description: 1″ long, black to purplish, hard shells, long legs. Larvae whitish to light brown, elongated with large heads.

notes: Adults, called caterpillar hunters, overwinter in garden trash. The fiery searcher overwinters in soil. There are many species. Are attracted to clover, camphorweed, pigweed, low plants, and logs.


lady beetles and larvaefeeding habits: Larvae and adults eat aphids, thrips, mealybugs, various small larvae, beetle grubs, scales, spider mites, whiteflies, other soft-bodied pests, and insect eggs. Favorite food depends on ladybird beetle species.

description: larvae are 1/4″to l/2″ long, covered with tiny spines, gray or black with blue and orange markings, and resemble tiny alligators. Full grown in 20 days. Eggs are yellow-orange and spindle-shaped. Adults of the common lady beetle are l/4″ long, reddish-orange beetles with spots (usually 12) and generally feed on aphids. Other species may be solid black, gray, or yellow. Darker beetles with two or more spots generally feed on other pests such as scales, whiteflies,. and mites.

notes: Are attracted to pollen and nectar plants such as yarrow, evergreen euonymus, alfalfa, morning glory, tansy, goldenrod. One generation per year. Adults over-winter in garden litter.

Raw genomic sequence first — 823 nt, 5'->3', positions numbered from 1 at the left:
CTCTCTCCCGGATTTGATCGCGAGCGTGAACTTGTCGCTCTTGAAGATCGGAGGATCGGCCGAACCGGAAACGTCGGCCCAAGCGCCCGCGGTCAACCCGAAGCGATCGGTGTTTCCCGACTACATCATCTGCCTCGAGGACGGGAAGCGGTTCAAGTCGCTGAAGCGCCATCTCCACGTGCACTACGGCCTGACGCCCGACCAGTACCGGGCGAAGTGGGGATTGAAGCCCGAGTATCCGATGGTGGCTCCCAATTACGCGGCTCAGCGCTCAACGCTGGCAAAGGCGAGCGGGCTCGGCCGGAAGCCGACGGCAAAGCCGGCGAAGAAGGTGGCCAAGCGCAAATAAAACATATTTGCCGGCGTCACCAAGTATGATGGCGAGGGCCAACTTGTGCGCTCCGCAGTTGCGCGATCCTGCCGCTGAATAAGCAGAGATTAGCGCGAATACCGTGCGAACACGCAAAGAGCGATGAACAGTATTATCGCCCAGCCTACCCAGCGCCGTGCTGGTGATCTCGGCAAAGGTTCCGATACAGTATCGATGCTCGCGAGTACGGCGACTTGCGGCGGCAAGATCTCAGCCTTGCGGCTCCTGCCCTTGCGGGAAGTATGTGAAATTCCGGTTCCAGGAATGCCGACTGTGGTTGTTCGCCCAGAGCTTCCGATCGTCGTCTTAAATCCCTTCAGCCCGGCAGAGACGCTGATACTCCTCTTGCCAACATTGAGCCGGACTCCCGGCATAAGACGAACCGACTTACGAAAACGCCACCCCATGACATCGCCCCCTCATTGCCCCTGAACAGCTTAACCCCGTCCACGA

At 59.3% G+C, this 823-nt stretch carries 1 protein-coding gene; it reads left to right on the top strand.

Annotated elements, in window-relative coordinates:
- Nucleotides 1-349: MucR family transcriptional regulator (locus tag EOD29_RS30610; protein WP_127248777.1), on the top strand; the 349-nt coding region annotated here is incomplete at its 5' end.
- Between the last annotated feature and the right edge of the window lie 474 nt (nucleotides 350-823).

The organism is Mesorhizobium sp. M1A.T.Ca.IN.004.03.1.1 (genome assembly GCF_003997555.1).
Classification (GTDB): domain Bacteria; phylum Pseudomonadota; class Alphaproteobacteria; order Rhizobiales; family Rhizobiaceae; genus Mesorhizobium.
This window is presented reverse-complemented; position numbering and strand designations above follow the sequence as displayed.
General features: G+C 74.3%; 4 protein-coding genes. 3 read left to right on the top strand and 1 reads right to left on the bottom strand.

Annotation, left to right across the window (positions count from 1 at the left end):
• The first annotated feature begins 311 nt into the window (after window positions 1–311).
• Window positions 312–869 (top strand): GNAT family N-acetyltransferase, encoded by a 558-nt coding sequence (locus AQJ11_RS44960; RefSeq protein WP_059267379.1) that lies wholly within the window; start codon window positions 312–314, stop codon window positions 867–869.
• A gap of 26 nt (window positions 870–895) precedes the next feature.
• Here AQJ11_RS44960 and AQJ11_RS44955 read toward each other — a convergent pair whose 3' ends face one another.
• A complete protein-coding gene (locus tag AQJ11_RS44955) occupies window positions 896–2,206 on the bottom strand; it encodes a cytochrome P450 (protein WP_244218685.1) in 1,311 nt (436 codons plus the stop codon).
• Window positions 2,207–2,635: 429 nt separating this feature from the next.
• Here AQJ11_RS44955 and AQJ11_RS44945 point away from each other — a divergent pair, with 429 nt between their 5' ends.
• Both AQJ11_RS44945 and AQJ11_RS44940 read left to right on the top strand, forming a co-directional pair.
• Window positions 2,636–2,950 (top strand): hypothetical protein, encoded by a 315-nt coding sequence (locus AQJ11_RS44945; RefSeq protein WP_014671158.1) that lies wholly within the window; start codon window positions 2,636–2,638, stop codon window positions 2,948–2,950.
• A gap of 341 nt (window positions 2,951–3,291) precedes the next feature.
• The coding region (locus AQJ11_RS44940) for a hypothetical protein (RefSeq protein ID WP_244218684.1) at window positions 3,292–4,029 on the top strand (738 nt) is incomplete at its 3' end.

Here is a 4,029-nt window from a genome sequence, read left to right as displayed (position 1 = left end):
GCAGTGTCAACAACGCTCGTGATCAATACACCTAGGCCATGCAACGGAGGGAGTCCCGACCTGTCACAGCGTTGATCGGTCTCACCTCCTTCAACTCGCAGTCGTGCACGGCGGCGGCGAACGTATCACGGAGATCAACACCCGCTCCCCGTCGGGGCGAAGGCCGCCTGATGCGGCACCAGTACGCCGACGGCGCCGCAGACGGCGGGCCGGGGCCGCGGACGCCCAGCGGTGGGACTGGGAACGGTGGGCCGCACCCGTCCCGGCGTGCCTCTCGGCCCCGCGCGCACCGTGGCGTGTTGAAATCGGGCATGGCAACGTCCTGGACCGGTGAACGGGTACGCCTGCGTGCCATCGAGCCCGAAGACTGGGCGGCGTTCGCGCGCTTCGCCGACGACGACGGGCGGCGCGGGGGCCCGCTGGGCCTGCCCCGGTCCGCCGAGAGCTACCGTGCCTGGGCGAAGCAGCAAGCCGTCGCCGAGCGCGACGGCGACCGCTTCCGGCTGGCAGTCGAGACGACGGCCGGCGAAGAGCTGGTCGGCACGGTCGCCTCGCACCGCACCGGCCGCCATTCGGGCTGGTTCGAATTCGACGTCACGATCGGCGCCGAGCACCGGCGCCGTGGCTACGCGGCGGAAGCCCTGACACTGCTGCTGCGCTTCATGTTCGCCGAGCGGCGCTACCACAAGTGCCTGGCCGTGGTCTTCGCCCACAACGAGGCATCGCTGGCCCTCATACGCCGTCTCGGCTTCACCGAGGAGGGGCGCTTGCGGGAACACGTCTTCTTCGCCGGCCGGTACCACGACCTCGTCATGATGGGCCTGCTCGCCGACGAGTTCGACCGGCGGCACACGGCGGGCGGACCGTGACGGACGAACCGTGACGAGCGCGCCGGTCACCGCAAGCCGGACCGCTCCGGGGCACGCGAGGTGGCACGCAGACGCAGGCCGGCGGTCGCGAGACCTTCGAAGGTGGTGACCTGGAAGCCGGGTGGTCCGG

Minute Pirate Bugfeeding habits: Small caterpillars, leafhopper nymphs, scale insects, thrips, and other small insect pests and eggs.

description: Adults are black and white and smaller than l/8″. May be found in corn silk or stinging nettle. Insidious flower bugs are l/16″ and black.

notes: Insidious flower bugs are an important enemy of thrips. Grow goldenrod, yarrow, and other pollen plants.


Plant wildflowers, especially from the daisy and carrot families, to encourage them to remain in yard.

BRACONIDS:braconid waspfeeding habits: Aphids, armyworms, beetle larvae, tomato hornworms, importe cabbageworms, European corn borers, European pine shoot moths, cutworms, . gypsy moths, tent caterpillars, codling moths, oriental fruit moths, flies.